“Follow me,” the man said. He led me into a bedroom which was connected to a kitchen. A butt naked woman was passed out on the bed (just kidding). I saw a women timidly poke her head around a corner. The man opened a closet and pointed at a button. “Please. Turn it off.” I looked at the switch. It was for the air-conditioning. I pressed the button. “Thank you! Thank you!” I learned later that it was The Sabbath and that Hasidic Jews are not allowed “to do work” during The Sabbath (which includes using electricity). The man offered me cookies before I left. “No thank you.” In my mind I though they might be poisoned. Nonetheless, I was tempted. I like cookies.

I’ve always been interested in Jewish culture. My high school was 1/3 jewish and growing up I attended many Bar/Bat mitzvahs. I’ve dated a couple of Jewish girls. So…to temporarily quench my curiosity concerning the Jewish culture, here are the haphazardly-picked fruits of my research-labor on the this extreme sect of Judaism:

hasaid jew 2

Who’s hungry? For dinner we’re eating…white tablecloth!

Hasidic Judaism was started 250 years ago by Baal Shem Tov:

Baal Shem Tov

True dat Baal…true dat. Everybody around me stuntin.

Boys and girls are segregated at an early age and never participate in activities where the sexes are mixed. Dating and falling in love are as foreign to them as it is common to our wider culture. A mate is arranged through the aid of family, friends, and members of the community who act as a shadchan, or a marriage broker. Before the arranged marriage, the prospective pair engage in “sit ins” where they talk to one another for a couple of hours. Then they get married and spend the rest of their lives…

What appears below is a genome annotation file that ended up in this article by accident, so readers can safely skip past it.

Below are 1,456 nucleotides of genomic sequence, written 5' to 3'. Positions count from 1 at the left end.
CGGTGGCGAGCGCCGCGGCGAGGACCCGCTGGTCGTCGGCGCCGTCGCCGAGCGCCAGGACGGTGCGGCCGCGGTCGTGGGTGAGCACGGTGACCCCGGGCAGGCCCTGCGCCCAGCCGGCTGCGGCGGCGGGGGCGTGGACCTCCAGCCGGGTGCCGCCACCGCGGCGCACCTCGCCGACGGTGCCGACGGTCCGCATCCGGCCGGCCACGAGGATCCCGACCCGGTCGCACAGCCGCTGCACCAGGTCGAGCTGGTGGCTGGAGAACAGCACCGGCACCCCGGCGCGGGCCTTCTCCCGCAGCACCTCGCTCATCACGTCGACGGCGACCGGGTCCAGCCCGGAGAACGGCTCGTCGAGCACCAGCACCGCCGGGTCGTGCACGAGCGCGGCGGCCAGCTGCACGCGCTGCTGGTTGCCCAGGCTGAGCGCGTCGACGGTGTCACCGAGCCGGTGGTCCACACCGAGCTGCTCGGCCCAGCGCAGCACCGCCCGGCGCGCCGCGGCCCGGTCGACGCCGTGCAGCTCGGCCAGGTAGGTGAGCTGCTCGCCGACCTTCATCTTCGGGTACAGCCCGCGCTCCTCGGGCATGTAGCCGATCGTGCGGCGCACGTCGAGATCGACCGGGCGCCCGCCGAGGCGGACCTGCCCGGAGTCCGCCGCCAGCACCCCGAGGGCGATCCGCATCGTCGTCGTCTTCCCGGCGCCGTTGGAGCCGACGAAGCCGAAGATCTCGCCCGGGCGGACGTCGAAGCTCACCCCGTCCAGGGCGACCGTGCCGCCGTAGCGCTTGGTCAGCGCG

For boys, learning the Torah is the main the objective. They often spend 10-14 hours a day praying.

They average 8 people per family. They are strong proponents of birth control and planned parenthood.

They live each day according to the 613 commandments.

They thrive under and enjoy this framework for living: what to eat (no pork or shellfish), no mixing dairy with meat, what to wear, respect parents, etc. It’s nice, comfortable, and easy following a prescribed framework for living.

Western culture is considered shameless and dangerous.

kim k


Modesty is very important. “What secures us and others.”

So what about the women wearing wigs? All Hasidic women must cover their hair…even at home, in case of an unexpected male visitor…hair is the crowning glory of a woman…hair is sensual…she wants to keep her hair for her husband.